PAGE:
Filtering Free: Skype Blocker to Aid Business Models
The Inquirer reports on Skype Filtering Technology, what's the name used by company Vesco for a carrier grade application that "blocks bandwidth drains such as Skype™, P2P messaging, streaming media and instant messaging," says Vesco's press release. That's pretty nice in itself, but the interesting part is in the why?. In an interview with the Inquirer Vesco CEO Monty Bannerman is blatantly honest about the motivation behind the Skype Filter:
As a "free" service, Skype is raiding the business model of service providers that want to roll out VoIP services for their customers. "They're all telling me they hate Skype and they're telling me that they want to do something about Skype," said Bannerman in a telephone interview. "If you have something in your network that is costing you money and raiding your business model, I assure you you're going to do something about it."Also interesting is that Bannerman argues that a lack of state regulation leaves Skype out in the open to filter. A distinction with the (minimally) regulated Vonage service is made:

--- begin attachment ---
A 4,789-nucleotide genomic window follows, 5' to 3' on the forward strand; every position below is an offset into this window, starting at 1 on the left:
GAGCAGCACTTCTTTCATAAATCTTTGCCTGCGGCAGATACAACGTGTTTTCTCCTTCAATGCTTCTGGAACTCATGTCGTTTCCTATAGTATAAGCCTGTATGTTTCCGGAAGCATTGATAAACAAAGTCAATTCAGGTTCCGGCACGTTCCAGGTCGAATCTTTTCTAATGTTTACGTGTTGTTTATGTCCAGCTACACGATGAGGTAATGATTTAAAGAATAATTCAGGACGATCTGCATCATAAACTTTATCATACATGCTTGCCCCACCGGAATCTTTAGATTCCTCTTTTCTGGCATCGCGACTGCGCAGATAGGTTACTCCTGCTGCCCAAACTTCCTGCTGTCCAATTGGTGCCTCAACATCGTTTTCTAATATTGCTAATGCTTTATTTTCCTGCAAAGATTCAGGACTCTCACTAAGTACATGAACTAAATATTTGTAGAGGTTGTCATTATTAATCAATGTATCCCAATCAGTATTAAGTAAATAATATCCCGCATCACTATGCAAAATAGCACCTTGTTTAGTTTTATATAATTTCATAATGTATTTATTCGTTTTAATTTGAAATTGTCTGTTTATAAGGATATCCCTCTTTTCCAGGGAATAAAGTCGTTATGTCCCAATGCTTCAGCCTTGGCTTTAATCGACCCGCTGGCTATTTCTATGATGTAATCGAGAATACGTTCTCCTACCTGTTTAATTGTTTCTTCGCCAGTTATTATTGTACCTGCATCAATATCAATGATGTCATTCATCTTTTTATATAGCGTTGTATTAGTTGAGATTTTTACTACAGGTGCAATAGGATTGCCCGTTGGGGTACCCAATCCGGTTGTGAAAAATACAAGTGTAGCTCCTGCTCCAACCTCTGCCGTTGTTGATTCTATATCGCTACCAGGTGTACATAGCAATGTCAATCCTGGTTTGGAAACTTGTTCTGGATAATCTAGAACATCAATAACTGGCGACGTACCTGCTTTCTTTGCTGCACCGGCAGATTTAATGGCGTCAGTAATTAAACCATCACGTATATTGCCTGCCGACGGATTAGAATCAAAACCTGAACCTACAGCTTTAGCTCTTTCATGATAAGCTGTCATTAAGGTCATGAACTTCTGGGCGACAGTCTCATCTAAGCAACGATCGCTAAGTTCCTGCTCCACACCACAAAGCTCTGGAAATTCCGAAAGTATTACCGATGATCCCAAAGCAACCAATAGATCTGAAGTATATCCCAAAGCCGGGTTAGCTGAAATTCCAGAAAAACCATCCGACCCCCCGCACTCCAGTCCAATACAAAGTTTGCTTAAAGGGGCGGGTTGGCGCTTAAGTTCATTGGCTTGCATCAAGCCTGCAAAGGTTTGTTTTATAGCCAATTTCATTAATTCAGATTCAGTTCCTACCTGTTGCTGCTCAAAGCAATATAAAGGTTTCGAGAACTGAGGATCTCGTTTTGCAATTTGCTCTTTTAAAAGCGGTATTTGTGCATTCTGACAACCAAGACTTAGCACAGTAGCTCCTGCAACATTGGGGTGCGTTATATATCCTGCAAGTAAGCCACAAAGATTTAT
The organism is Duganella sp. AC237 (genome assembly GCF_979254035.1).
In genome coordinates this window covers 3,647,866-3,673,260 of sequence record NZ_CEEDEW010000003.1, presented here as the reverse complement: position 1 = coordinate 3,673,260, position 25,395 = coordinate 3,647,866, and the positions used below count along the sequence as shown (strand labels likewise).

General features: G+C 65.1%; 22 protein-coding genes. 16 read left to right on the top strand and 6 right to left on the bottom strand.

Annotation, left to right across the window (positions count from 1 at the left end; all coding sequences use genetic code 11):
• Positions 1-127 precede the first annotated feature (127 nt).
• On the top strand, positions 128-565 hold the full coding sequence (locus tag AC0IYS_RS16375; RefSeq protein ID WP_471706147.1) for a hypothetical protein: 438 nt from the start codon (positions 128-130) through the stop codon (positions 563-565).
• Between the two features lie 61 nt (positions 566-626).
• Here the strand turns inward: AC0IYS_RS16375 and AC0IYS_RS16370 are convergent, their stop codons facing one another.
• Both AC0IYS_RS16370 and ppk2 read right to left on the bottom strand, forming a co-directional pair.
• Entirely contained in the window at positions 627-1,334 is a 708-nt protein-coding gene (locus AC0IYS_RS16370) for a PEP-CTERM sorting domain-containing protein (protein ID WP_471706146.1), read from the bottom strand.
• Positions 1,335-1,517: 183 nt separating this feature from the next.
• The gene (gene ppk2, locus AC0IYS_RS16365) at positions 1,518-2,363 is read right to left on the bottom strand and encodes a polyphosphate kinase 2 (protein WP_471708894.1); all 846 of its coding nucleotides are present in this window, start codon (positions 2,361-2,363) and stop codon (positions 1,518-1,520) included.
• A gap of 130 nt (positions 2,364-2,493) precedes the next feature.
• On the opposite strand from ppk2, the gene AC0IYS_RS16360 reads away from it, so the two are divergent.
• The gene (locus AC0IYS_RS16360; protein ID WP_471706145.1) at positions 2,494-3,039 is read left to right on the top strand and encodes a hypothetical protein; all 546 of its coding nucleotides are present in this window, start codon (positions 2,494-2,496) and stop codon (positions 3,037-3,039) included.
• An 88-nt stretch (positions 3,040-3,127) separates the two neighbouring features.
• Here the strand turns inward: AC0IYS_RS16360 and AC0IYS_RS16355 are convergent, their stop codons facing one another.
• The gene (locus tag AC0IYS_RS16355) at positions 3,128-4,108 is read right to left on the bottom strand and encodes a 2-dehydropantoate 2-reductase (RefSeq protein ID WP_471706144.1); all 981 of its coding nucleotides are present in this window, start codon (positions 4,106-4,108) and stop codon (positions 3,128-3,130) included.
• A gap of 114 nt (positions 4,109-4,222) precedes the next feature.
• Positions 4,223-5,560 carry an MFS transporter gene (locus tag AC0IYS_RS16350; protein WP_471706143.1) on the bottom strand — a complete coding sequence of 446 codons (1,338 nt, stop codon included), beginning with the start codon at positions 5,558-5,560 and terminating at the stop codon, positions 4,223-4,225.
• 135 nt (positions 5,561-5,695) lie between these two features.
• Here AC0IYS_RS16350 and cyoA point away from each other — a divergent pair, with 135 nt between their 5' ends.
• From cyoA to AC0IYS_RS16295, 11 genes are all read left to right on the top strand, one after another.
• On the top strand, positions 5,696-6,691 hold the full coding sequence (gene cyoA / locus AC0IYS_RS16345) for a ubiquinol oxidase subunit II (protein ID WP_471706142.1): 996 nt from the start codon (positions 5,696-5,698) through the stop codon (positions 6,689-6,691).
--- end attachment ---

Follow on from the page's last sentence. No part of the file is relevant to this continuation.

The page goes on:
Bannerman drew a distinction between the more heavily US-regulated Vonage and Skype, saying that they were "different," with Vonage required to provide E-911 service and abide by other FCC regulations, while Skype had no such state-side regulation.One can admirer one thing about the guy: he really, really wants to sell. Not in the US due to possible future regulation prohibiting applkication bloackage, then anywere else in the world:
"The World Wide Web isn't just about America, plunk yourself anywhere else," he said. "This is a product for the world market."It may be getting hard to Skype China if Bannerman's sales pitch works: there they may just want to filter another kind of free. That's not the gratis kind.